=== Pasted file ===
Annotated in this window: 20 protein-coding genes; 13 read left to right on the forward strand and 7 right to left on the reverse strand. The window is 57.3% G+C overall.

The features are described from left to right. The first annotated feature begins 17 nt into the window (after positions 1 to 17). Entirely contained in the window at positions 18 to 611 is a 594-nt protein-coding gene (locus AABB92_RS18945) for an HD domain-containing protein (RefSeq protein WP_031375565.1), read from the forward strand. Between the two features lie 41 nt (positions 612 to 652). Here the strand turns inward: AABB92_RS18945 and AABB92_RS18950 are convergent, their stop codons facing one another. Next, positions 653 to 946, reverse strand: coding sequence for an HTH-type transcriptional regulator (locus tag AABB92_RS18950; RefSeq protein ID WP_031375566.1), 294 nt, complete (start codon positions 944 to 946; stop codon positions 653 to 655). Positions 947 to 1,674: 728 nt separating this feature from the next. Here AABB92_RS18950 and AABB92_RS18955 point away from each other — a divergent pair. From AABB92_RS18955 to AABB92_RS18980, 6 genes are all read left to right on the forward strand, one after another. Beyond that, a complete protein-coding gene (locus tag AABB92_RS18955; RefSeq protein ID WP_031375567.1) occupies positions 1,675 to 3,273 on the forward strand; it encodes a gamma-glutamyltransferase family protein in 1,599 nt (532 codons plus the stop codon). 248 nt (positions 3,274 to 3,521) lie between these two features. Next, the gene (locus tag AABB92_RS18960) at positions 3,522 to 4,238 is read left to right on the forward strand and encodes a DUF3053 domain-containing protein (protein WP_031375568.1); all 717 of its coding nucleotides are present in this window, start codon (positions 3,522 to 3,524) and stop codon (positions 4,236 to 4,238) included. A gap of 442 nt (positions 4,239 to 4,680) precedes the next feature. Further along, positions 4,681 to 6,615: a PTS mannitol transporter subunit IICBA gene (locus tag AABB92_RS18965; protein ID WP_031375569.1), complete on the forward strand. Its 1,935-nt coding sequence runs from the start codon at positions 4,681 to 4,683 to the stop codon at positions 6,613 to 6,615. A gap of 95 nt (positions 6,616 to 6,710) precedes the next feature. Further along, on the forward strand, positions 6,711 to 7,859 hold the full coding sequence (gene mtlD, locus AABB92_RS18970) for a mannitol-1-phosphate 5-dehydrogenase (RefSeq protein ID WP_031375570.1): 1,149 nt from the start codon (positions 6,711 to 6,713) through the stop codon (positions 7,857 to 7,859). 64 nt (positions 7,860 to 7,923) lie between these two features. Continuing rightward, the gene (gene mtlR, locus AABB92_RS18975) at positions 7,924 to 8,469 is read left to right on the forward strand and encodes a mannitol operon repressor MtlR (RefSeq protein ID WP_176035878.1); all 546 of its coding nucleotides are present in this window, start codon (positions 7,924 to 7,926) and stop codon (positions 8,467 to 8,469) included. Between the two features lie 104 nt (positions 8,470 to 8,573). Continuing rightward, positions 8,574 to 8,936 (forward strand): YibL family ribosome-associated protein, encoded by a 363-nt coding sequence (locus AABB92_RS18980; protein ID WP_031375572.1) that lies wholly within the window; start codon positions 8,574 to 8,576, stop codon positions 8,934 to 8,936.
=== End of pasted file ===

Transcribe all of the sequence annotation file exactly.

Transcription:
Annotated in this window: 20 protein-coding genes; 13 read left to right on the forward strand and 7 right to left on the reverse strand. The window is 57.3% G+C overall.

The features are described from left to right. The first annotated feature begins 17 nt into the window (after positions 1 to 17). Entirely contained in the window at positions 18 to 611 is a 594-nt protein-coding gene (locus AABB92_RS18945) for an HD domain-containing protein (RefSeq protein WP_031375565.1), read from the forward strand. Between the two features lie 41 nt (positions 612 to 652). Here the strand turns inward: AABB92_RS18945 and AABB92_RS18950 are convergent, their stop codons facing one another. Next, positions 653 to 946, reverse strand: coding sequence for an HTH-type transcriptional regulator (locus tag AABB92_RS18950; RefSeq protein ID WP_031375566.1), 294 nt, complete (start codon positions 944 to 946; stop codon positions 653 to 655). Positions 947 to 1,674: 728 nt separating this feature from the next. Here AABB92_RS18950 and AABB92_RS18955 point away from each other — a divergent pair. From AABB92_RS18955 to AABB92_RS18980, 6 genes are all read left to right on the forward strand, one after another. Beyond that, a complete protein-coding gene (locus tag AABB92_RS18955; RefSeq protein ID WP_031375567.1) occupies positions 1,675 to 3,273 on the forward strand; it encodes a gamma-glutamyltransferase family protein in 1,599 nt (532 codons plus the stop codon). 248 nt (positions 3,274 to 3,521) lie between these two features. Next, the gene (locus tag AABB92_RS18960) at positions 3,522 to 4,238 is read left to right on the forward strand and encodes a DUF3053 domain-containing protein (protein WP_031375568.1); all 717 of its coding nucleotides are present in this window, start codon (positions 3,522 to 3,524) and stop codon (positions 4,236 to 4,238) included. A gap of 442 nt (positions 4,239 to 4,680) precedes the next feature. Further along, positions 4,681 to 6,615: a PTS mannitol transporter subunit IICBA gene (locus tag AABB92_RS18965; protein ID WP_031375569.1), complete on the forward strand. Its 1,935-nt coding sequence runs from the start codon at positions 4,681 to 4,683 to the stop codon at positions 6,613 to 6,615. A gap of 95 nt (positions 6,616 to 6,710) precedes the next feature. Further along, on the forward strand, positions 6,711 to 7,859 hold the full coding sequence (gene mtlD, locus AABB92_RS18970) for a mannitol-1-phosphate 5-dehydrogenase (RefSeq protein ID WP_031375570.1): 1,149 nt from the start codon (positions 6,711 to 6,713) through the stop codon (positions 7,857 to 7,859). 64 nt (positions 7,860 to 7,923) lie between these two features. Continuing rightward, the gene (gene mtlR, locus AABB92_RS18975) at positions 7,924 to 8,469 is read left to right on the forward strand and encodes a mannitol operon repressor MtlR (RefSeq protein ID WP_176035878.1); all 546 of its coding nucleotides are present in this window, start codon (positions 7,924 to 7,926) and stop codon (positions 8,467 to 8,469) included. Between the two features lie 104 nt (positions 8,470 to 8,573). Continuing rightward, positions 8,574 to 8,936 (forward strand): YibL family ribosome-associated protein, encoded by a 363-nt coding sequence (locus AABB92_RS18980; protein ID WP_031375572.1) that lies wholly within the window; start codon positions 8,574 to 8,576, stop codon positions 8,934 to 8,936.